As experts, we know how important oral hygiene is for your health. We feel that it's important to go the extra mile to speak with our patients about the best practices involved with brushing, flossing, and healthy gums. We know what an impact a beautiful smile can make, which is why we are so dedicated to providing our patients with cleaner, straighter teeth than ever before.
Having served Georgia and East Cobb for years, we understand that no two patients will ever have the same needs. That's why we provide personalized services like cleanings and root canals tailored to each patient's unique needs. We also know that money doesn't grow on trees, so we accept most major dental insurance plans to ensure you can keep your teeth clean and healthy all year long.
If you're searching for an expert team of friendly dentists and hygienists, look no further than Merchants Walk Dental. We pride ourselves on the best dental care coupled with warm, engaging customer service. You can rest easy knowing you're in capable, welcoming hands whether it's your first or fortieth visit to our office.
If you have had a cavity filled before, you're not alone. Tooth decay affects more than 90% of adults over the age of 40 - a stunning statistic that, in many cases, is entirely preventable. At Merchants Walk Dental, we use composite resin fillings to keep our patient's teeth healthy and functional. Unlike amalgam fillings, composite fillings are more discreet, match the color of your teeth, and are free of mercury.
While fillings can have a few uses, our doctors typically use fillings to âfillâ a part of your tooth that is decaying. This hole of decay is called a cavity. Sometimes, fillings are also used to fix broken, cracked, or worn-down teeth from grinding and nail-biting. Fillings are a great way to restore decaying teeth to their normal shape and function while preventing sensitivity and inhibiting further decay.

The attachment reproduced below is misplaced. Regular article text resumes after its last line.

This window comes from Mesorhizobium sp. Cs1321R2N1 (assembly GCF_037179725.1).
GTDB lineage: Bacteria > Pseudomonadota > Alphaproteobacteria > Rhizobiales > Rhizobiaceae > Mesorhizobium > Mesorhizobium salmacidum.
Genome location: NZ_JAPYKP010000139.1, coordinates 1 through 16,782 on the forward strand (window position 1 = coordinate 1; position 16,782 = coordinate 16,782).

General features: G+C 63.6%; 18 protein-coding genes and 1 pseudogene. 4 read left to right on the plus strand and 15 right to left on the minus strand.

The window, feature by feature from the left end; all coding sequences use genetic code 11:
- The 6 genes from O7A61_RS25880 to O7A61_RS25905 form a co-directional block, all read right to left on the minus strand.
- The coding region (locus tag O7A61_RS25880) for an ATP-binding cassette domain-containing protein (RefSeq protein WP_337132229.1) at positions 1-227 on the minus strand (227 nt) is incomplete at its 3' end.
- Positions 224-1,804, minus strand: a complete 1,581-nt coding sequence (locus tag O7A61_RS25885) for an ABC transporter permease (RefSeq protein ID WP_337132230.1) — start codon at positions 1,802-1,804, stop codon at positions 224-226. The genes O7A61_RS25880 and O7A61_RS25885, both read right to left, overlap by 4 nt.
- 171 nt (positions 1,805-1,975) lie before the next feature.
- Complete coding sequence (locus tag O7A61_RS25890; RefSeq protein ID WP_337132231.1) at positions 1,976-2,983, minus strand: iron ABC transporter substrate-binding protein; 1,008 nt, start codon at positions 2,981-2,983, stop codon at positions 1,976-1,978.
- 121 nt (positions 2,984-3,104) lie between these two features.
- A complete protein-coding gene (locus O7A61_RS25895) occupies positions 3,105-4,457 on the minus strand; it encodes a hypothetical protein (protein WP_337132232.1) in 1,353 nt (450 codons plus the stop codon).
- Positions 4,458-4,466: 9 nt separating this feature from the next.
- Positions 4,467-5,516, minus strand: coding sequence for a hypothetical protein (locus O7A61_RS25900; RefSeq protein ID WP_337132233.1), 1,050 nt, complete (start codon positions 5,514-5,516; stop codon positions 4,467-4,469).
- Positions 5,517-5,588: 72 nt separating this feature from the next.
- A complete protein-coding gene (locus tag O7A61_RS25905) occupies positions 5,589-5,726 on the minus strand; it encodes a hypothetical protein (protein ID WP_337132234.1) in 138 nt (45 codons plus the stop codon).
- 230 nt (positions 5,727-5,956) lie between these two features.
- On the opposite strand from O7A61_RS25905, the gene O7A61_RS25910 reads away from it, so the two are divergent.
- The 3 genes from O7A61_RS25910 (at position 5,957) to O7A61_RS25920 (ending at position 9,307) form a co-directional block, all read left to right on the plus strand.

During your dental exam at our office in East Cobb, your dental hygienist will check for signs of cavities and tooth decay to ensure your oral hygiene remains in peak condition.
Having served the East Cobb and Powder Springs for years, we know your dental needs are unique and different from your neighbor. That's why we offer a variety of dental services to address each patient's special circumstances, from standard cleanings to complex root canals. By using the latest innovations and techniques in dentistry, we can better serve each client on an individualized level, leading to better comprehensive dental care.
We're taking new patients and accept most major forms of dental insurance to keep your teeth healthy and clean without breaking the bank. Contact our office today to schedule your dental exam and learn more about our history!770-691-5051
POWDER SPRINGS, Ga. — After a freak accident left a Powder Springs child with burns all over his little body, his family is sharing promising news about his recovery.Little Amahd is now off se...
POWDER SPRINGS, Ga. — After a freak accident left a Powder Springs child with burns all over his little body, his family is sharing promising news about his recovery.
Little Amahd is now off sedation, according to the family. He's not out of the woods yet, his mother said, adding the next few days are critical to his recovery process.
The 17-month-old, affectionately known as Bubby, was hospitalized after slipping through a baby gate and into the kitchen last month. Nanny camera video shows the child pouring Vicks VapoRub into a lit candle and the flame exploding, leaving burns on more than 40% of Bubby's body.